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2.2.5 Allocation of Transportation Emissions

Among the many human activities that produce GHGs, the use of energy, 80 % of which still comes from fossil fuels, represents by far the largest source of emissions. Within the energy sector, CO2 dominates total GHG emissions. In addition, the energy sector includes emissions from “fuel combustion” and “fugitive emissions”, which are intentional or unintentional releases of gases resulting from production, processes, transmission, storage and use of fuels (e.g. CH4 emissions from coal mining). Figure 2.4 shows direct GHG emissions of the transportation sector broken down by transportation mode for the period 1970–2010.

Fig. 2.4 Direct GHG emissions of the transportation sector (shown here by transportation mode) rose 250 % from 2.8 Gt CO2eq worldwide in 1970 to 7.0 Gt CO2eq in 2010. Source: IPCC AR5 report—IPCC (2014)

According to the 2014 highlights on CO2 emissions from fuel combustion, transportation is responsible for 23 % of global CO2 emissions. As for transportation, the fast emissions growth was driven by emissions from the road sector, which increased by 64 % since 1990 and accounted for about three quarters of transportation emissions in 2012. It is interesting to note that despite efforts to limit emissions from international transportation, emissions from marine and aviation bunkers, 65.8 % and 86.4 % higher in 2012 than in 1990 respectively, grew even faster than those from road. According to the IEA, international marine bunkers are responsible for 602.2 MtCO2 in 2012 and aviation bunkers for 477.86 MtCO2 of a total of 31,734.3 MtCO2 of emissions due to fuel combustion.

As discussed previously, the Kyoto Protocol addresses emissions from fuel used for international aviation and maritime transportation in its Article 2, paragraph 2. Article 2.2 of the Kyoto Protocol states that the Parties included in Annex I shall pursue limitation or reduction of emissions of greenhouse gas emissions not controlled by the Montreal Protocol from aviation and marine bunker fuels, working through the ICAO and the IMO, respectively. It is generally accepted that the emission estimates of transportation activities presented by the UNFCCC and IEA are reliable for most modes except aviation and shipping. Bunker emissions from these two sectors are reported by the respective UN agencies.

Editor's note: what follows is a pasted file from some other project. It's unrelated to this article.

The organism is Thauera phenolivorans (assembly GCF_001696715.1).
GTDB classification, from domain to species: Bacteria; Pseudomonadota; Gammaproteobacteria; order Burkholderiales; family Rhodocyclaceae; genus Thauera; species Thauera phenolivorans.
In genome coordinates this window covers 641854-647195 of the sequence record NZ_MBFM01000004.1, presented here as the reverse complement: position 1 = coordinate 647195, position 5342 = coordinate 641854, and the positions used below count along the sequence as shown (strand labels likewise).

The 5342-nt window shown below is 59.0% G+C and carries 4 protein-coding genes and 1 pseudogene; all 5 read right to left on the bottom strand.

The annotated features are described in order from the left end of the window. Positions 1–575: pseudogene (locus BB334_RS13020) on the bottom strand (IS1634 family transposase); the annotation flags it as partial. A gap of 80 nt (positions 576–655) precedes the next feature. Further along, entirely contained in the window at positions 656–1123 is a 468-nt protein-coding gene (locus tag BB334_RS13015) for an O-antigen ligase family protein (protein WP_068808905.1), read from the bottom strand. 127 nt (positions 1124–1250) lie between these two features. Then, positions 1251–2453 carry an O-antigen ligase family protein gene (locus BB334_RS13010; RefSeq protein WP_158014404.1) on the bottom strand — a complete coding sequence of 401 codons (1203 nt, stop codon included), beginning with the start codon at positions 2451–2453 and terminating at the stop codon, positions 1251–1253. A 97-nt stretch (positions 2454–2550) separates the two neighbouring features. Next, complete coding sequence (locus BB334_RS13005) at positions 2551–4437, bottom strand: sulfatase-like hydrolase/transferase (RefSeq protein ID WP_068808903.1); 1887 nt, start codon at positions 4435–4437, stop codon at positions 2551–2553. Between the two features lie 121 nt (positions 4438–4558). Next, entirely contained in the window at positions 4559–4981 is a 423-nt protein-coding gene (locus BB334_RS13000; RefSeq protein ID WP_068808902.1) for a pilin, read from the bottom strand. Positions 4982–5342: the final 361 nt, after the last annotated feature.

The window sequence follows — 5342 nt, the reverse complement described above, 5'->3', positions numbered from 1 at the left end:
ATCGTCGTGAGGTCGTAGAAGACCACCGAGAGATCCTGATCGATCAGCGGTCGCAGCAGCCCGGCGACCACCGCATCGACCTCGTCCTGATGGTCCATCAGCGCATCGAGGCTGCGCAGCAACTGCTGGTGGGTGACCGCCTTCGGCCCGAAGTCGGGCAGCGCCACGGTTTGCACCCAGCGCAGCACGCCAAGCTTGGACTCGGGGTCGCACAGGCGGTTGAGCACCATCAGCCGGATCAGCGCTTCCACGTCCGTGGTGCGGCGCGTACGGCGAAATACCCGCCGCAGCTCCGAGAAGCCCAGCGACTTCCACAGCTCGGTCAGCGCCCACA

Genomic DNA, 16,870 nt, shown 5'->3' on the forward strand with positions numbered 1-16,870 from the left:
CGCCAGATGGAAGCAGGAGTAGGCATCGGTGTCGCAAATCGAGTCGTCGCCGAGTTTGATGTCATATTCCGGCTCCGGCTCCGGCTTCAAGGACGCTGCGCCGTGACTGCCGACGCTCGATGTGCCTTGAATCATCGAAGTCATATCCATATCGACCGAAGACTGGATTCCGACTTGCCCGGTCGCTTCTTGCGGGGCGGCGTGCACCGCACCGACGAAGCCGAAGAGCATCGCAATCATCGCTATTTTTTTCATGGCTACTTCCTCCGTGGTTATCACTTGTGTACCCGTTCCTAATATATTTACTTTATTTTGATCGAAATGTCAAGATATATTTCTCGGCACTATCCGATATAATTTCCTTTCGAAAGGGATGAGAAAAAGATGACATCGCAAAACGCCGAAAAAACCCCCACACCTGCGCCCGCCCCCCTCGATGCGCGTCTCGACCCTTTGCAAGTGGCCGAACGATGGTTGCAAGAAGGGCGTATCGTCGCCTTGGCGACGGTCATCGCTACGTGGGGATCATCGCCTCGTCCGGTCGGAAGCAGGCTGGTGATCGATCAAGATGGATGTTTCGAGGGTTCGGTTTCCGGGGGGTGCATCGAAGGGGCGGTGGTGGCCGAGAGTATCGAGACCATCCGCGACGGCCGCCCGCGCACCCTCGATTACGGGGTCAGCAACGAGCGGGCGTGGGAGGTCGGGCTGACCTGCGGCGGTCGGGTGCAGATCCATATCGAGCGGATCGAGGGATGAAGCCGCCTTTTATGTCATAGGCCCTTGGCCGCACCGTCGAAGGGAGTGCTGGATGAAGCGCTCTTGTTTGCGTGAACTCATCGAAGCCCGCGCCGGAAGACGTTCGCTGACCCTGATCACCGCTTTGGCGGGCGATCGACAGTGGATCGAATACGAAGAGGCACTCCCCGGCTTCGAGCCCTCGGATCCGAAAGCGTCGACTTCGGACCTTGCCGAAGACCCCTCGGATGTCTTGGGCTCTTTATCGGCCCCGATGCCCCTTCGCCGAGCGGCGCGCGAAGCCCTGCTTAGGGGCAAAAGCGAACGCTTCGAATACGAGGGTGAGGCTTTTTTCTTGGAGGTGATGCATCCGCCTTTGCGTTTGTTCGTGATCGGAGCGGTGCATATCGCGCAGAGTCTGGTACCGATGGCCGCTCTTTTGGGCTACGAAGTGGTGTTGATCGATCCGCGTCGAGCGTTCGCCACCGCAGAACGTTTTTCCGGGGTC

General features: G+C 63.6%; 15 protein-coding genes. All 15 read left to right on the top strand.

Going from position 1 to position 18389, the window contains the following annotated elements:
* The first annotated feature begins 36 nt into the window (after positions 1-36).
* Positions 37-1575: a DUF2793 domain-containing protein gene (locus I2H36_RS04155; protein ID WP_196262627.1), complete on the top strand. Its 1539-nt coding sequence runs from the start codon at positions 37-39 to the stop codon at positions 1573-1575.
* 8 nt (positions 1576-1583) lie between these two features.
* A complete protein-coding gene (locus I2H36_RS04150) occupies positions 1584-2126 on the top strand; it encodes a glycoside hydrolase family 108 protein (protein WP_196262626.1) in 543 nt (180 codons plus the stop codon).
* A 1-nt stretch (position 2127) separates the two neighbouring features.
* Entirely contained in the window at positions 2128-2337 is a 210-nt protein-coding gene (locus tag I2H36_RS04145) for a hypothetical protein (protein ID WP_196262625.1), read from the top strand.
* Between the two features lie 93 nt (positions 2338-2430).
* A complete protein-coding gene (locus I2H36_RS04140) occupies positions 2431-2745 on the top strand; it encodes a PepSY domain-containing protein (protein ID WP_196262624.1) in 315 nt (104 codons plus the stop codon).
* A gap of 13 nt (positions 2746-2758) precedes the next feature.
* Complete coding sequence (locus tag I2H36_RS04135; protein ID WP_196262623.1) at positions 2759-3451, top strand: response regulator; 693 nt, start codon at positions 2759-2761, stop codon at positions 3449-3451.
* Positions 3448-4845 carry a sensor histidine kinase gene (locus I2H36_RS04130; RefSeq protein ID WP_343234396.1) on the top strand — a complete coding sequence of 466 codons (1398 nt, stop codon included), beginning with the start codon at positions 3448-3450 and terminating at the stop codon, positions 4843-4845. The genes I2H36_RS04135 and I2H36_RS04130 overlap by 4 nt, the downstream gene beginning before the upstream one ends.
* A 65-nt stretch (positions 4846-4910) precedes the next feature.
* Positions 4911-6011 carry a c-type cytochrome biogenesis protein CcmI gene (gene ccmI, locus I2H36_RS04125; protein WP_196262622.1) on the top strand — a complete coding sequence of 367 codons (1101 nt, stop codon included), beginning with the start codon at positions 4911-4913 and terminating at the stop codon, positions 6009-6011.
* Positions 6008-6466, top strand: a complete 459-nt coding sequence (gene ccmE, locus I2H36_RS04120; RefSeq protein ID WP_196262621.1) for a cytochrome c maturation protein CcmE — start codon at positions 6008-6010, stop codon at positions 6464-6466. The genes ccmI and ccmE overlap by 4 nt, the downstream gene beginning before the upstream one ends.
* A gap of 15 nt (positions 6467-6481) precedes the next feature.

According to the Third IMO GHG study (Smith et al. (2014)), with year 2012 as base year, total international shipping emissions were approximately 949 million tonnes CO2 and 972 million tonnes CO2eq for all GHG gases. International shipping accounts for approximately 2.2 % (and 2.1 %) of global CO2 (and GHG) emissions on a CO2eq basis, respectively. In absolute numbers, international shipping emissions for 2012 are estimated to be 796 million tonnes CO2 and 816 million tonnes CO2eq for GHGs.

According to the same study, for the period 2007–2012, on average, international shipping accounted for approximately 3.1 % of annual global CO2 and approximately 2.8 % of annual GHGs on a CO2eq basis using 100-year global warming potential conversions from the AR5. This study estimates 2007–2012 average annual totals of 20.9 million and 11.3 million tonnes for NOx (as NO2) and SOx (as SO2) from all shipping, respectively, representing about 15 % and 13 % of global NOx and SOx from anthropogenic sources reported in the latest IPCC Assessment Report (AR5), respectively. This study uses also IEA data to estimate emissions based on fuel consumption (top-down method). International shipping fuel consumption ranged between approximately 200 million and 270 million tonnes per year, depending on whether consumption was defined as fuel allocated to international voyages (top-down) or fuel used by ships engaged in international shipping (bottom-up), respectively.

In general we should note that different studies produce different results. There is a large difference between the IEA estimates, the UNFCCC submissions and the 2014 IMO GHG study estimations. The need for a consensus because on this subject is due to the fact that if we do not know what is the level of emissions we cannot set any meaningful emissions reduction targets.

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